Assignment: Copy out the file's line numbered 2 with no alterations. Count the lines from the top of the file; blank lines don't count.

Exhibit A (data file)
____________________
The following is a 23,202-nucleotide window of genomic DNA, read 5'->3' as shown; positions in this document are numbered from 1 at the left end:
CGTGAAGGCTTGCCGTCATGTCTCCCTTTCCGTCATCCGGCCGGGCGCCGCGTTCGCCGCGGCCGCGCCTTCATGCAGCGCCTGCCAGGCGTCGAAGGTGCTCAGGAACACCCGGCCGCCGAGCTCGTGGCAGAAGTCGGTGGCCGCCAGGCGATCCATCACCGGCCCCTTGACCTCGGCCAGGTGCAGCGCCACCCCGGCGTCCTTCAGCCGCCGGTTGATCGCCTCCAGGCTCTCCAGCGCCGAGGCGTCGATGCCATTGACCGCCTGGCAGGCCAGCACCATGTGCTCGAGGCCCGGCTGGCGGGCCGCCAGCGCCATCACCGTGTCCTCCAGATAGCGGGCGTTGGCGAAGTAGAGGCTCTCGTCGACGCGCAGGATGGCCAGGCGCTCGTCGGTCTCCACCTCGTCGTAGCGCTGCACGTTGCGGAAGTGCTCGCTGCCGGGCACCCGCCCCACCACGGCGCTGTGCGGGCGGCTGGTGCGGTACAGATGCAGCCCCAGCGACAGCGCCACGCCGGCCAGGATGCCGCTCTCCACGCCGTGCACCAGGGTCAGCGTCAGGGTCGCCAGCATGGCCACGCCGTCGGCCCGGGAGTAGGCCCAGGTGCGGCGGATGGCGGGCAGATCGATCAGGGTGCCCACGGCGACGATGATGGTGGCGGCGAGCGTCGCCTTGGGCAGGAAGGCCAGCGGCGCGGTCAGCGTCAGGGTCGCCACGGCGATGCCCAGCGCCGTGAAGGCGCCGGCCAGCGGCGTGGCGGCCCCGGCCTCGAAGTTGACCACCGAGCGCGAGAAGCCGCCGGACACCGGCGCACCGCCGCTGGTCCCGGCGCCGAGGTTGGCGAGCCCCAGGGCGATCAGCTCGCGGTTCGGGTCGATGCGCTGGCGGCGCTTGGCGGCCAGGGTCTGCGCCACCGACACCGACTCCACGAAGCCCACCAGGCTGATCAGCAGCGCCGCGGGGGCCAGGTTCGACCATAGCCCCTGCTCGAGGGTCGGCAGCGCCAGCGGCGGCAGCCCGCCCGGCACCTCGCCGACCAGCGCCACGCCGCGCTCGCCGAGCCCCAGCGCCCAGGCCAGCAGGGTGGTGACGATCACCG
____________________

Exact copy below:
CGTGAAGGCTTGCCGTCATGTCTCCCTTTCCGTCATCCGGCCGGGCGCCGCGTTCGCCGCGGCCGCGCCTTCATGCAGCGCCTGCCAGGCGTCGAAGGTGCTCAGGAACACCCGGCCGCCGAGCTCGTGGCAGAAGTCGGTGGCCGCCAGGCGATCCATCACCGGCCCCTTGACCTCGGCCAGGTGCAGCGCCACCCCGGCGTCCTTCAGCCGCCGGTTGATCGCCTCCAGGCTCTCCAGCGCCGAGGCGTCGATGCCATTGACCGCCTGGCAGGCCAGCACCATGTGCTCGAGGCCCGGCTGGCGGGCCGCCAGCGCCATCACCGTGTCCTCCAGATAGCGGGCGTTGGCGAAGTAGAGGCTCTCGTCGACGCGCAGGATGGCCAGGCGCTCGTCGGTCTCCACCTCGTCGTAGCGCTGCACGTTGCGGAAGTGCTCGCTGCCGGGCACCCGCCCCACCACGGCGCTGTGCGGGCGGCTGGTGCGGTACAGATGCAGCCCCAGCGACAGCGCCACGCCGGCCAGGATGCCGCTCTCCACGCCGTGCACCAGGGTCAGCGTCAGGGTCGCCAGCATGGCCACGCCGTCGGCCCGGGAGTAGGCCCAGGTGCGGCGGATGGCGGGCAGATCGATCAGGGTGCCCACGGCGACGATGATGGTGGCGGCGAGCGTCGCCTTGGGCAGGAAGGCCAGCGGCGCGGTCAGCGTCAGGGTCGCCACGGCGATGCCCAGCGCCGTGAAGGCGCCGGCCAGCGGCGTGGCGGCCCCGGCCTCGAAGTTGACCACCGAGCGCGAGAAGCCGCCGGACACCGGCGCACCGCCGCTGGTCCCGGCGCCGAGGTTGGCGAGCCCCAGGGCGATCAGCTCGCGGTTCGGGTCGATGCGCTGGCGGCGCTTGGCGGCCAGGGTCTGCGCCACCGACACCGACTCCACGAAGCCCACCAGGCTGATCAGCAGCGCCGCGGGGGCCAGGTTCGACCATAGCCCCTGCTCGAGGGTCGGCAGCGCCAGCGGCGGCAGCCCGCCCGGCACCTCGCCGACCAGCGCCACGCCGCGCTCGCCGAGCCCCAGCGCCCAGGCCAGCAGGGTGGTGACGATCACCG